Published on December 12th, 2014 | by Sean Warhurst
Street Fighter: Assassin’s Fist Blu-ray Review
Summary: So, does Street Fighter: Assassin’s Fist manage to atone for the sins of its cinematic forebears? Almost!
Director – Joey Ansah
Film Genre – Action
Label – Madman Entertainment
Audio – English (Dolby Digital)/ Japanese (Dolby Digital)
Subtitles – English
Running Time – 152 Minutes
Aspect Ratio – 1.78:1
Region Coding – B (Blu-Ray)
TV Standard – PAL
Rating – MA 15+
Year of Release – 2014
Primary Format – Blu-Ray (Also available on DVD)
Reviewer – Sean Warhurst
The Street Fighter franchise hasn’t really fared well when it comes to the celluloid arena, with both the abysmal Jean Claude Van Damme vehicle and the barely remembered 2009 Street Fighter: The Legend of Chun Li leaving a bad taste in the mouths of fans and reaffirming the notion that video games can’t transfer mediums as seamlessly as one may think.
So, does Street Fighter: Assassin’s Fist manage to atone for the sins of its cinematic forebears?
Director Joey Ansah was given Capcom’s blessing to film a 12 part webseries based on the Street Fighter series after Ansah’s three minute short film Street Fighter: Legacy went viral, catching the Japanese gaming giant’s attention in the process; Street Fighter: Assassin’s Fist is a feature length presentation of these webisodes, strung together along with some additional footage to form a cohesive two and a half hour tale.
Following the formative years of series stalwarts Ryu and Ken, Assassin’s Fist follows the roughhousing duo as they live a warrior’s life in Japan learning the ways of a mysterious martial art called Ansatsuken under the tutelage of the enigmatic Master Goken.
Attempting to gain control of the abilities afforded from training in Ansatsuken without falling prey to its corruptive nature, Ryu and Ken must struggle to keep their darker tendencies in check whilst also contending with the ramifications from their secretive master’s past.
Will the pair be able to reconcile their newfound strength with restraint before it threatens to tear their very friendship apart?
Okay, so the story is a little generic but nobody comes to a Street Fighter movie expecting Howard’s End; it’s the fight scenes that are the main draw and martial arts movie fans won’t be disappointed with what’s on display here.
Battles are finely choreographed and executed and the special effects that accompany the trademark special moves like the Hadouken are believable and surprisingly accomplished in the production department for such a low budget effort.
Madman has afforded Street Fighter: Assassin’s Fist a transfer that gives the film a level of visual quality that belies the film’s low budget origins. With strong contrast and a refined colour palette that never threatens to bleed into one another, there are a few moments where I noticed some banding but overall this is a confident visual transfer that plays on the strength of the image.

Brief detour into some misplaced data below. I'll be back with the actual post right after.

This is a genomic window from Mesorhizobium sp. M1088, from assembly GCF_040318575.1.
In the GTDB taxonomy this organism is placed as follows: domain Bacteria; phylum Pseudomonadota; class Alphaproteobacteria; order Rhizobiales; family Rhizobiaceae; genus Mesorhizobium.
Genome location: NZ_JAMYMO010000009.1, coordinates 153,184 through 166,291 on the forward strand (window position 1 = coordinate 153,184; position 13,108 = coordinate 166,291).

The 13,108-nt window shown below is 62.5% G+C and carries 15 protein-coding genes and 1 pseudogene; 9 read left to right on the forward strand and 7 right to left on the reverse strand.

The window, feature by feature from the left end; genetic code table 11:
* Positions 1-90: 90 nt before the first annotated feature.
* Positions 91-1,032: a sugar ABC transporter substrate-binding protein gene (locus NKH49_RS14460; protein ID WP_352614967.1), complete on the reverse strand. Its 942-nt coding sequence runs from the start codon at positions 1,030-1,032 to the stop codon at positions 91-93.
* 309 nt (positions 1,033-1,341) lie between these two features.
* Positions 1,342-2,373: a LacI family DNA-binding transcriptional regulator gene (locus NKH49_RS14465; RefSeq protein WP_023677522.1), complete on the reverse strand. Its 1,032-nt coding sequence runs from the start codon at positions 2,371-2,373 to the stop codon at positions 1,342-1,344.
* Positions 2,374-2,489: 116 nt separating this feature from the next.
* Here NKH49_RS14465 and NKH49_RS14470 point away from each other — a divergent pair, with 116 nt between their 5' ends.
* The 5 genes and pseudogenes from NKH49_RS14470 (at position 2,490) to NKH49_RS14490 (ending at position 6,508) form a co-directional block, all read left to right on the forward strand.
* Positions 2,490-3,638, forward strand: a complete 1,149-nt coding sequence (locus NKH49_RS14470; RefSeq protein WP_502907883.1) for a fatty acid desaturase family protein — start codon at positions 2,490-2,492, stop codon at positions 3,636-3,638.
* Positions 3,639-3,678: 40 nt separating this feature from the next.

Audio wise the film only offers a 2.0 option, which understandably makes for a weaker listening experience than if presented on a 5.0 audio track but overall Street Fighter: Assassin’s Fist does an admirable job in this department as well.
There’s a decent amount of extras included on the Blu-ray release of Street Fighter: Assassin’s Fist, most interesting of which is the commentary track from Director Joey Ansah where he takes the listener through the fascinating story behind getting the film off the ground; from the failed kickstarter attempt to Capcom allowing him to bring his vision of Street Fighter to the screen, Ansah’s extensive commentary is packed with insightful anecdotes and covers almost every aspect of the production throughout the film’s running time.
Also included is a making of featurette that features some awesome scenes with real fireballs, additional scenes including an all new fifteen minute epilogue, outtakes, trailers and a look at scenes shot from Ken’s point of view as he goes about his business at the dojo.
Overall there’s enough here to keep fans busy once the film ends but, aside from the commentary track and making of, most of the extras are light on actual content and could easily be skipped.
List of Features:
- Directors Commentary
- The Making Of… (14:38)
- Deleted Scenes (11:11)
- Outtakes (5:30)
- Exclusive Epilogue Finale! (14:57)
- Main Trailer (1:30)
If you can look past some moments of laughably bad acting and a flimsy plot that serves more of a purpose towards propelling the main characters from fight scene to fight scene rather than progressing the story in any real way, then Street Fighter: Assassin’s Fist will offer up two and a half hours of adrenaline fuelled guilty pleasure.
Is it the Street Fighter film the longstanding gaming franchise truly deserves? No, but it’s marginally better than previous efforts and packs in enough winks and nods to the mythology of the game to make up for many of its shortcomings. Fans will be sure to lap this up and the storyline is accessible enough to ensure that newcomers don’t get lost along the way, but at the end of the day it’s an admirable effort that, whilst entertaining enough, is plagued by glaring moments where its miniscule budget is painfully clear.